ASCSU ratifies BSOF, SFRB members, passes bill

Senior+political+science+student+Kimberly+Carracedo-Perez+introduces+herself+during+the+first+senate+meeting+of+the+semester+for+the+Associated+Students+of+Colorado+State+University.+As+speaker+pro+tempore%2C+Carracedo-Perez+said%2C+My+job+is+to+provide+you+with+resources.

Collegian | Cat Blouch

Senior political science student Kimberly Carracedo-Perez introduces herself during the first senate meeting of the semester for the Associated Students of Colorado State University. As speaker pro tempore, Carracedo-Perez said, “My job is to provide you with resources.”

Sam Hutton, Staff Reporter

Editor’s Note: This story has been updated to more accurately reflect the language used by Senators Treasure Morgan and Mia Ritter when discussing SFRB candidates.

The Associated Students of Colorado State University met Sept. 28 for the seventh session of the semester. During the session, four new senators and associate senators were sworn into office, members of the executive branch reported on dealings, 15 total candidates were appointed to two student-led boards and one piece of legislation passed.

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The session began with ASCSU Deputy Director of Basic Needs Kylee Weis, who presented the senate with information concerning the Cash and Nutritious Staples (C.A.N.S.) Around the Oval initiative that began Sept. 19.

A 36-year-old Colorado State University tradition, C.A.N.S Around the Oval works to collect both cash and canned food donations for the Food Bank for Larimer County, working to help the approximately 30% of CSU students experiencing food insecurity.

Weiss encouraged ASCSU senators to use their influence to promote the program through social media and personal involvement.

“I think it’s awesome to provide that amount of opportunity and get to see different student organizations have the chance to include more people on campus.” -Samantha May, Board for Student Organization Funding new member

During executive reports, the senate heard from ASCSU’s Director of Environmental Affairs Kenneth Kinneer, Deputy Director of Sustainability Omar Soliman, Business and Community Liaison Ted Chasson, Vice President Elijah Sandoval, President Rob Long and CSU fossil fuel divestment advocate Riley Ruff. Matters such as upcoming environmental bills, engagement with local businesses, the latest meeting of the Student Fee Review Board and the success of the most recent football tailgate efforts were discussed.

Later in the meeting, candidates for seats on the Board for Student Organization Funding, which works to dedicate a portion of the revenue from student fees to campus clubs and organizations, were proposed.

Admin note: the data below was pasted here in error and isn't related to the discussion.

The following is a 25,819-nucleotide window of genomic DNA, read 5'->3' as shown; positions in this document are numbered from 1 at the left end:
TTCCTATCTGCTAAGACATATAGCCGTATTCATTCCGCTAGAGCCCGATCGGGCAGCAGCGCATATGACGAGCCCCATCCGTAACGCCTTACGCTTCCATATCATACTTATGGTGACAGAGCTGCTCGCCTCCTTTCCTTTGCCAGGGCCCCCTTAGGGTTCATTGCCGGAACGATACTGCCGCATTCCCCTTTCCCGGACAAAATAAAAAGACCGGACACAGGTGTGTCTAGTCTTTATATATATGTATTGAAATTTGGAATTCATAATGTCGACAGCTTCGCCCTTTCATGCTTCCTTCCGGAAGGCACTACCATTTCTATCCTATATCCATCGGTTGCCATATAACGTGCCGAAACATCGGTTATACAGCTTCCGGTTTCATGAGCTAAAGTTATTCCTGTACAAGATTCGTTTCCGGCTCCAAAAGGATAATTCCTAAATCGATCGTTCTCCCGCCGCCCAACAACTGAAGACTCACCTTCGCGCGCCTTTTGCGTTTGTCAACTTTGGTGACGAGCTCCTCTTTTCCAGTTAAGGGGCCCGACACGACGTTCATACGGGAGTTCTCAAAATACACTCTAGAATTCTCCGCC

Senior Samantha May, sophomore Emily Mumby, sophomore Grace Powers and Ph.D. candidate Diego Gutierrez Castillo were all nominated to be members of BSOF.

The candidates were questioned by Senators Kyle Hill, Parker Doyle and Justin Melka, University Affairs Committee Chair Sammy Trout and Internal Affairs Committee Chair Ariadne Athey.

“I think it’s awesome to provide that amount of opportunity and get to see different student organizations have the chance to include more people on campus,” May said.

After a very brief period of debate, the candidates were approved with unanimous consent. The oath of office was administered by Deputy Chief Justice Kelley Dungan.

The ratification of new Student Fee Review Board members also took place, with 11 candidates proposed.

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“(I think) this position will help me be able to explain to a lot of students, especially those within my field, ‘Hey, this is why this fee was increased,'” candidate Trout said.

The discussion concerning the ratification of the candidates lasted over an hour, contained heated debate and prompted the early exit of several senators in protest.

The center of debate was the approval of two candidates in particular: junior Adalyn Schumer and sophomore Stephen Laffey.

Senators Treasure Morgan and Mia Ritter voiced concern over Schumer’s response to questioning regarding her commitment to furthering diversity, equity and inclusion efforts within ASCSU. They also said Laffey’s past actions as senator made members of the Native American and Asian Pacific American cultural centers uncomfortable.

It was eventually decided the two candidates would be questioned further.

“It has never been my intention to offend anyone,” Laffey said. “I intend to speak with as many people as possible of diverse backgrounds.”

The 11 candidates were ultimately approved by way of an 18-4 vote with 15 abstentions.

The senate concluded by hearing a proposed bill to amend the judicial job descriptions, including changes to GPA requirements, salary and a new system of warnings intended to hold members of the judicial branch accountable.

The bill passed with unanimous consent.

ASCSU senate will reconvene Oct. 5.

Reach Sam Hutton at news@collegian.com or on Twitter @CSUCollegian.